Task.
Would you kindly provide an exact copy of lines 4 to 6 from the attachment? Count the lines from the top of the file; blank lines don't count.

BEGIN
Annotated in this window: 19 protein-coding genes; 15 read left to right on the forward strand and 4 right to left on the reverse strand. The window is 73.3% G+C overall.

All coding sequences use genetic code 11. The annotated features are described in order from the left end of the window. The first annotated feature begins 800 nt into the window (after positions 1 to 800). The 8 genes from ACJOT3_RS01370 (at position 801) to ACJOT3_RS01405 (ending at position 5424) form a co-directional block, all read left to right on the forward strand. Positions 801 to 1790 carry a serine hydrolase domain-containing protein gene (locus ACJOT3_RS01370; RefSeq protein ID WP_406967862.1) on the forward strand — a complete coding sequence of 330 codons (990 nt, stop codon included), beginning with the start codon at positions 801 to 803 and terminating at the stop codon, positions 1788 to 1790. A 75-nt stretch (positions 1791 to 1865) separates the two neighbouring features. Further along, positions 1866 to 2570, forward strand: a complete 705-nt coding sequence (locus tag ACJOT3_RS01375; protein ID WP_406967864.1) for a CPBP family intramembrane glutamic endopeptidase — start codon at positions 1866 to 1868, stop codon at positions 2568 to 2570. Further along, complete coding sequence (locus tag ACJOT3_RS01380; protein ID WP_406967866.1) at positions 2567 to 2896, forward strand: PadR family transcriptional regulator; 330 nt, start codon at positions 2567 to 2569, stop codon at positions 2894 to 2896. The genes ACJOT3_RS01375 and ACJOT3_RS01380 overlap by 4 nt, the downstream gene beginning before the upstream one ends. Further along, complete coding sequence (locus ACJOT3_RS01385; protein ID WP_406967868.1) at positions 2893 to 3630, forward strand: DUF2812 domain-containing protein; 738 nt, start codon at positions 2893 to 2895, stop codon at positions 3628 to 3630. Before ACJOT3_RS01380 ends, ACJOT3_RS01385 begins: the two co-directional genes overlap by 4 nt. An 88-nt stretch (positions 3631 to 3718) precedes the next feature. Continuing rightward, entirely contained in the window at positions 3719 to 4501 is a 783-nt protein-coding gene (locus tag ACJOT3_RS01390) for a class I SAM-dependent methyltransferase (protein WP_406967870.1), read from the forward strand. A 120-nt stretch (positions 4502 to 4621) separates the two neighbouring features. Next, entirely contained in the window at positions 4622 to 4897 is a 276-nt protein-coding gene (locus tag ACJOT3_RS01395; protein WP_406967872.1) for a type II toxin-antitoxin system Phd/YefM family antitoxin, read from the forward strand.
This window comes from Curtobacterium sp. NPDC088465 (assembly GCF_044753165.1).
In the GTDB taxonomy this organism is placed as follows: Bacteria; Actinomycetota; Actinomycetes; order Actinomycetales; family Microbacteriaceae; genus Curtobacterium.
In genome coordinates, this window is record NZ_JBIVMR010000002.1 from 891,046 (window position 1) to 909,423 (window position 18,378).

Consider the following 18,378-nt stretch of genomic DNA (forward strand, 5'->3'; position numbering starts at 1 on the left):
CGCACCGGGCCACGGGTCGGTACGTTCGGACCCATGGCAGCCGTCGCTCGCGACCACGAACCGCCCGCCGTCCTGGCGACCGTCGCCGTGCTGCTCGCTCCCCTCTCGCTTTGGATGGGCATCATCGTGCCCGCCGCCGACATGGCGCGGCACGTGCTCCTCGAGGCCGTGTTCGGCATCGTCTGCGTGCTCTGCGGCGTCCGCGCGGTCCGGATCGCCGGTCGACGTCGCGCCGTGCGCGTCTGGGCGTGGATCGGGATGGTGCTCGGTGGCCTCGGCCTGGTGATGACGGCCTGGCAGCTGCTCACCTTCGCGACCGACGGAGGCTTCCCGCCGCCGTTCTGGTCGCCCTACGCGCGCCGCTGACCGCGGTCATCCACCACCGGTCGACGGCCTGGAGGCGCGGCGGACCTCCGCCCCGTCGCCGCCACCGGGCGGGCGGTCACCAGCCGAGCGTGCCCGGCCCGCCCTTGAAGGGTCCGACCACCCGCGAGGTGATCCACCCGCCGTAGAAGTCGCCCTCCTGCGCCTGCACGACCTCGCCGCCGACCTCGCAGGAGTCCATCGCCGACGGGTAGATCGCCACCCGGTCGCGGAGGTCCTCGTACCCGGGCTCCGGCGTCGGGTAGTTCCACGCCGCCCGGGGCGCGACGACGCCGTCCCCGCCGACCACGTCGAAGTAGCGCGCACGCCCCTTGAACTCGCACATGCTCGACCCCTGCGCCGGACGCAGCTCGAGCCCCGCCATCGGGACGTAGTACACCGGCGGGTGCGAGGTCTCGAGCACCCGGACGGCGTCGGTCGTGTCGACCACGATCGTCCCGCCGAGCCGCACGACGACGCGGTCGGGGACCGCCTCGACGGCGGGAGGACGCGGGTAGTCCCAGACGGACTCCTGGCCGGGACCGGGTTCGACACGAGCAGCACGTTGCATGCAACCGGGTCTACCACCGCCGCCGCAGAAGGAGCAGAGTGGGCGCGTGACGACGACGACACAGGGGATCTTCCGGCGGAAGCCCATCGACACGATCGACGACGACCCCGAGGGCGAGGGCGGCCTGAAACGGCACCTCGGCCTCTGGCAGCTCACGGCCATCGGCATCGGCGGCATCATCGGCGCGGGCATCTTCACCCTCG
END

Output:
In the GTDB taxonomy this organism is placed as follows: Bacteria; Actinomycetota; Actinomycetes; order Actinomycetales; family Microbacteriaceae; genus Curtobacterium.
In genome coordinates, this window is record NZ_JBIVMR010000002.1 from 891,046 (window position 1) to 909,423 (window position 18,378).

Consider the following 18,378-nt stretch of genomic DNA (forward strand, 5'->3'; position numbering starts at 1 on the left):